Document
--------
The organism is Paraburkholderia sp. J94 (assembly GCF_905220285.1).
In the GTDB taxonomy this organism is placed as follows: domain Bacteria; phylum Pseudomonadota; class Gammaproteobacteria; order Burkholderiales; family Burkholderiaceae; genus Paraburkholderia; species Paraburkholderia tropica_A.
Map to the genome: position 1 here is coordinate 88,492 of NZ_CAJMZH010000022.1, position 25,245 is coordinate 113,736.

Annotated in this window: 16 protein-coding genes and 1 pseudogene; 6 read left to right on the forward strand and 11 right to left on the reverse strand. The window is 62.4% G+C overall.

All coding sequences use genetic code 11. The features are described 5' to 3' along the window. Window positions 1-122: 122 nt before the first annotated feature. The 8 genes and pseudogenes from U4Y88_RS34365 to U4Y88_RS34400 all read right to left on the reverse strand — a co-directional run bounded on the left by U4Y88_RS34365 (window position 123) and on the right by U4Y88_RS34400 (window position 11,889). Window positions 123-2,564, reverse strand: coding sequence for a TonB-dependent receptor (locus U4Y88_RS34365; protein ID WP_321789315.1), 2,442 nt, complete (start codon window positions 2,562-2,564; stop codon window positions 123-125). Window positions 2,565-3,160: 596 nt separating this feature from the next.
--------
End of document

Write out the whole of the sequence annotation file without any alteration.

The organism is Paraburkholderia sp. J94 (assembly GCF_905220285.1).
In the GTDB taxonomy this organism is placed as follows: domain Bacteria; phylum Pseudomonadota; class Gammaproteobacteria; order Burkholderiales; family Burkholderiaceae; genus Paraburkholderia; species Paraburkholderia tropica_A.
Map to the genome: position 1 here is coordinate 88,492 of NZ_CAJMZH010000022.1, position 25,245 is coordinate 113,736.

Annotated in this window: 16 protein-coding genes and 1 pseudogene; 6 read left to right on the forward strand and 11 right to left on the reverse strand. The window is 62.4% G+C overall.

All coding sequences use genetic code 11. The features are described 5' to 3' along the window. Window positions 1-122: 122 nt before the first annotated feature. The 8 genes and pseudogenes from U4Y88_RS34365 to U4Y88_RS34400 all read right to left on the reverse strand — a co-directional run bounded on the left by U4Y88_RS34365 (window position 123) and on the right by U4Y88_RS34400 (window position 11,889). Window positions 123-2,564, reverse strand: coding sequence for a TonB-dependent receptor (locus U4Y88_RS34365; protein ID WP_321789315.1), 2,442 nt, complete (start codon window positions 2,562-2,564; stop codon window positions 123-125). Window positions 2,565-3,160: 596 nt separating this feature from the next.